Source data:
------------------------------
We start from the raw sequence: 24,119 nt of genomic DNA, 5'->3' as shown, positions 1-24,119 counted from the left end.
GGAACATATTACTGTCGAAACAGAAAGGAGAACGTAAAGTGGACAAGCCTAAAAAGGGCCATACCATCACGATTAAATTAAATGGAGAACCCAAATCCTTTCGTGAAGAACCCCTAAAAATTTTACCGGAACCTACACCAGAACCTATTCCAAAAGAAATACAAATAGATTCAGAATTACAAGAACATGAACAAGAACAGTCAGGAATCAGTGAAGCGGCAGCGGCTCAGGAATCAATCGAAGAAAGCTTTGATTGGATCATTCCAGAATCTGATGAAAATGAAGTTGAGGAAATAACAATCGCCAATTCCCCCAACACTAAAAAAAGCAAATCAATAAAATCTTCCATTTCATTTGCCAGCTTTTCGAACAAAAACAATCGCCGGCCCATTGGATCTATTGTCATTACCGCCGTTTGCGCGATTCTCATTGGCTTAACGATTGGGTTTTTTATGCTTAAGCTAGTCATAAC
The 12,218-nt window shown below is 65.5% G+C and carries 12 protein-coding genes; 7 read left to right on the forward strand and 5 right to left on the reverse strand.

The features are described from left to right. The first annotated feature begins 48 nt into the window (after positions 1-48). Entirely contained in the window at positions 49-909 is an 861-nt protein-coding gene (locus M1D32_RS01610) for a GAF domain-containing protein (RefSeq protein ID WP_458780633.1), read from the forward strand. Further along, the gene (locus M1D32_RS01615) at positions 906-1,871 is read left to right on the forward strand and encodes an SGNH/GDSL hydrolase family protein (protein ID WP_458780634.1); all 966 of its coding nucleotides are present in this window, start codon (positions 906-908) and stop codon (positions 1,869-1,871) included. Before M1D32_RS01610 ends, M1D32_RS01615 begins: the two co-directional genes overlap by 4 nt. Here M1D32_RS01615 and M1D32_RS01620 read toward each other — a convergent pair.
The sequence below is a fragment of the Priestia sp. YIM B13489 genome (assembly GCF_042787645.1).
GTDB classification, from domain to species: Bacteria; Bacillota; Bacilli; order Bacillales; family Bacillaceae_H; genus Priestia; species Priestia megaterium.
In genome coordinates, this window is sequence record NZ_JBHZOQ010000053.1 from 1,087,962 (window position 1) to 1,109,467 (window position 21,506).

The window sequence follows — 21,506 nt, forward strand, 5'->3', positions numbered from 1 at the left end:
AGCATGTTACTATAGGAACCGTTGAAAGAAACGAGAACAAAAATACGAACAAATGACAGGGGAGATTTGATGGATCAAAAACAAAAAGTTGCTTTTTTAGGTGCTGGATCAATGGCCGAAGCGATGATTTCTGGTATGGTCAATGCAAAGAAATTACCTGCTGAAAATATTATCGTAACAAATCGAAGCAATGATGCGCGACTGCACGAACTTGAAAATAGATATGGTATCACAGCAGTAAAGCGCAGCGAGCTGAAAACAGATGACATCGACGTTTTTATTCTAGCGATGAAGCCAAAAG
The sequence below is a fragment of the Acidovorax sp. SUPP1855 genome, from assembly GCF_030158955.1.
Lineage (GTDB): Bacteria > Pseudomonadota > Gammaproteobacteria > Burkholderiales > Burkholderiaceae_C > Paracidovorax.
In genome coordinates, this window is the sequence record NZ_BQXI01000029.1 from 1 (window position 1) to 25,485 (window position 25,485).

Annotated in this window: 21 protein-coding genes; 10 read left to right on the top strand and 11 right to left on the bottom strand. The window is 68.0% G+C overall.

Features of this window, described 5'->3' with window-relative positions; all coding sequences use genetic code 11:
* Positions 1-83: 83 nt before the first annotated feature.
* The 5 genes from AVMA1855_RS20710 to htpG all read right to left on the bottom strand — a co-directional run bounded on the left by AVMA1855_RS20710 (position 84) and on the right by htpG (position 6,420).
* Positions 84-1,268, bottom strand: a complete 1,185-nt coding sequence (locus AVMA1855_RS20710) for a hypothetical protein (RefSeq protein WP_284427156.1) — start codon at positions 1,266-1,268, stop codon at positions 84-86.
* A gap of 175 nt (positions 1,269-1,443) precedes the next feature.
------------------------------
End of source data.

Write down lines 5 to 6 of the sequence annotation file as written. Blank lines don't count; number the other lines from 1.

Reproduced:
The sequence below is a fragment of the Priestia sp. YIM B13489 genome (assembly GCF_042787645.1).
GTDB classification, from domain to species: Bacteria; Bacillota; Bacilli; order Bacillales; family Bacillaceae_H; genus Priestia; species Priestia megaterium.